In basics, a static website generator generates a website once, based on fixed data. From then nothing changes till you rebuild the site again. (Keep this in mind)

Choose a generator

Ok, now static web generator it is, what is next?

Google helped me 😉 while searching for the best static web generator. Several popped up, where the most popular are Hugo and Jekyll.

Every generator has its pros and cons. Where I have chosen Hugo. For me the main reason is speed. Take a look at this benchmark Hugo vs Jekyll: Benchmarked

The fact, that the initial setup is a bit more complex and very less available templates (from Jekyll’s perspective) I took for granted.

Further, I skip the in-detail part because it does not matter for now.

Check this detailed article that explains Hugo vs. Jekyll in detail.

Hugo vs. Jekyll: Which is Right for Your Blog?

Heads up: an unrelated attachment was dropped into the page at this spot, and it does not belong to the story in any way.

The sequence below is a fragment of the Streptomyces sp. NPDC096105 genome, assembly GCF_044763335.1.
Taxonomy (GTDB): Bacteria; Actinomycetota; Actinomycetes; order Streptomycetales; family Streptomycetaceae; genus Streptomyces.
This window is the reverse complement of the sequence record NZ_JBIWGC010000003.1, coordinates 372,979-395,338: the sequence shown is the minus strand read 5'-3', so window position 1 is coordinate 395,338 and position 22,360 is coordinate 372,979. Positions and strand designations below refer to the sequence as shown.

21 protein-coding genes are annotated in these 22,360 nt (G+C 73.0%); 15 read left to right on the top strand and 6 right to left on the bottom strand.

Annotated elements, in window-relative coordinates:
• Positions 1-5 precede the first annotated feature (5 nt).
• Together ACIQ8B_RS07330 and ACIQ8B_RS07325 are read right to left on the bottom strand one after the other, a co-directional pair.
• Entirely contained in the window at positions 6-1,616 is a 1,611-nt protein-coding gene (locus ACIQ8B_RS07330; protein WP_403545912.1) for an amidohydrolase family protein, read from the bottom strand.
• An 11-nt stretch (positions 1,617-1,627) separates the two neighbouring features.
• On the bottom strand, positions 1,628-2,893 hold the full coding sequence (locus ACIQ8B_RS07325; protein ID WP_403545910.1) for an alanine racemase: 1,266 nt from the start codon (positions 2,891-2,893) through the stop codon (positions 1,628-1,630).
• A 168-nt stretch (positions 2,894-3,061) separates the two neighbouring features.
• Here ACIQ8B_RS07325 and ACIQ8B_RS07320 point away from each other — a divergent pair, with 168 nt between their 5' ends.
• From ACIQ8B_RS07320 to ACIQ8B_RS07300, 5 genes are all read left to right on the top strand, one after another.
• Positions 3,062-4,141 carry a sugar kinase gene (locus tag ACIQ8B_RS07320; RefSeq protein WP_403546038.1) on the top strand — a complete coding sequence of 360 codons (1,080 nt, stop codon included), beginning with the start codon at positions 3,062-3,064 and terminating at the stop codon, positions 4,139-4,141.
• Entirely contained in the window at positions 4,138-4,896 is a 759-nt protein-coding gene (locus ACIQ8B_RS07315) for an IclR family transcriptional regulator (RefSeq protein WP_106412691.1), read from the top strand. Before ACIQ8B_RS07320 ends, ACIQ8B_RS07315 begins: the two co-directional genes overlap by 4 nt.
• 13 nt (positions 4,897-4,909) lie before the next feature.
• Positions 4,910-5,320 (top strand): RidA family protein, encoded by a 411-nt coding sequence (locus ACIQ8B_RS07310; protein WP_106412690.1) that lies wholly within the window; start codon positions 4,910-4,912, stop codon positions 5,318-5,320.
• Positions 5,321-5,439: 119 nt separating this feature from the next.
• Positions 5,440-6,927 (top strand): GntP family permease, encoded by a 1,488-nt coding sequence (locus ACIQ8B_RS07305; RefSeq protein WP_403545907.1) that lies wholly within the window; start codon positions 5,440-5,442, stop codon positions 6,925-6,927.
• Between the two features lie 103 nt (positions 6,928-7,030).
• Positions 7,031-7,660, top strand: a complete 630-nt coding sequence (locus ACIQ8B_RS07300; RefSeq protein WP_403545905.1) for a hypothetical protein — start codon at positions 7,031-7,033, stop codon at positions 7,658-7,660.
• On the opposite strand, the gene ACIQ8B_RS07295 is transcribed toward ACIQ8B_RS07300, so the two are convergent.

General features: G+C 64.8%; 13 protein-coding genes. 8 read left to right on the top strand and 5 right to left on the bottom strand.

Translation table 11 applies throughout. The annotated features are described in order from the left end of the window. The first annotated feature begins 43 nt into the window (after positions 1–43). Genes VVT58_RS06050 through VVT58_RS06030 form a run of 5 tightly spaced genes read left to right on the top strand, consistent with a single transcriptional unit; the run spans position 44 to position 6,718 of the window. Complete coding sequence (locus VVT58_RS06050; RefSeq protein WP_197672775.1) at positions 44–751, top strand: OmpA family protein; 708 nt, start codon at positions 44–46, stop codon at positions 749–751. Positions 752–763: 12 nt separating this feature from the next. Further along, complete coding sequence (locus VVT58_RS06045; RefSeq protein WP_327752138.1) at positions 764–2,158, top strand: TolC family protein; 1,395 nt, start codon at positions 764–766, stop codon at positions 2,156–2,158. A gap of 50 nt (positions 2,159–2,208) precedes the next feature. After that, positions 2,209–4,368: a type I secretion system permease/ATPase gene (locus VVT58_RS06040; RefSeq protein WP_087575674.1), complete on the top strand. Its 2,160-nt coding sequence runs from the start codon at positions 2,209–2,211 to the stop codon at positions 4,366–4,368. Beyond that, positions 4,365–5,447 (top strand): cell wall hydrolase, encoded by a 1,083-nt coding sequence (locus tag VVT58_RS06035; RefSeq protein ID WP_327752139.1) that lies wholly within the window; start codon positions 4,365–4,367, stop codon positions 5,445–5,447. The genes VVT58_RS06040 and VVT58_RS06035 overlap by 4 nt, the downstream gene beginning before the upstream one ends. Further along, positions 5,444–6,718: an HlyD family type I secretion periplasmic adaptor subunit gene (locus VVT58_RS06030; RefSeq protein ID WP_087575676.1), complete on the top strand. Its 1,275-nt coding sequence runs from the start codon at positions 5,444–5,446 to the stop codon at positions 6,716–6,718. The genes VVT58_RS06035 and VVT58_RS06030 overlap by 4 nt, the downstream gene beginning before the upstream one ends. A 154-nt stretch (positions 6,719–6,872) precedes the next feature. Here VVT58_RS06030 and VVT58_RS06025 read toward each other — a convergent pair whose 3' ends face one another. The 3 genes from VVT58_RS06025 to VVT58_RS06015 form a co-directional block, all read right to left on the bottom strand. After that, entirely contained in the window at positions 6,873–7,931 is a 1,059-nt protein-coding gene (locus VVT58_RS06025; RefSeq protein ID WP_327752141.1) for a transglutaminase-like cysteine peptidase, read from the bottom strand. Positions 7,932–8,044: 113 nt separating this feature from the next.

How to migrate WordPress to Hugo

Ok, I decided to go all-in for a static page generator with Hugo. Now I need to migrate from WordPress to Markdown. Markdown is the raw data page format that Hugo renders into a nice webpage.

With that in mind, I started searching again on how to migrate WordPress to Hugo. I read a lot but unfortunately, I ran into problems. Not so much technical but more in the process.

Where to start

After trial and error (a lot), I think this is a good process.

It sounds a bit weird, maybe, but I started with a Hugo theme first. I started looking for a theme that fits the most to my needs.

The reason for that is every template has its own layouts, settings, and options. Options at the page level, table of contents, shortcodes, etc.

Having the right theme first saves a lot of time later because you don’t need to rewrite your blog articles with the correct options and shortcodes every time!

Suggestion: write down your requirements. That helps find the best template for you.

(The thing that WordPress does well is the easiness of using a sidebar, left or right). That’s a requirement for me also in Hugo.

Another thing was having blog features like tags and categories. Also, a search option must be available.

With that in mind, only a few templates fit my need. From that point, it’s just the look and feel you like.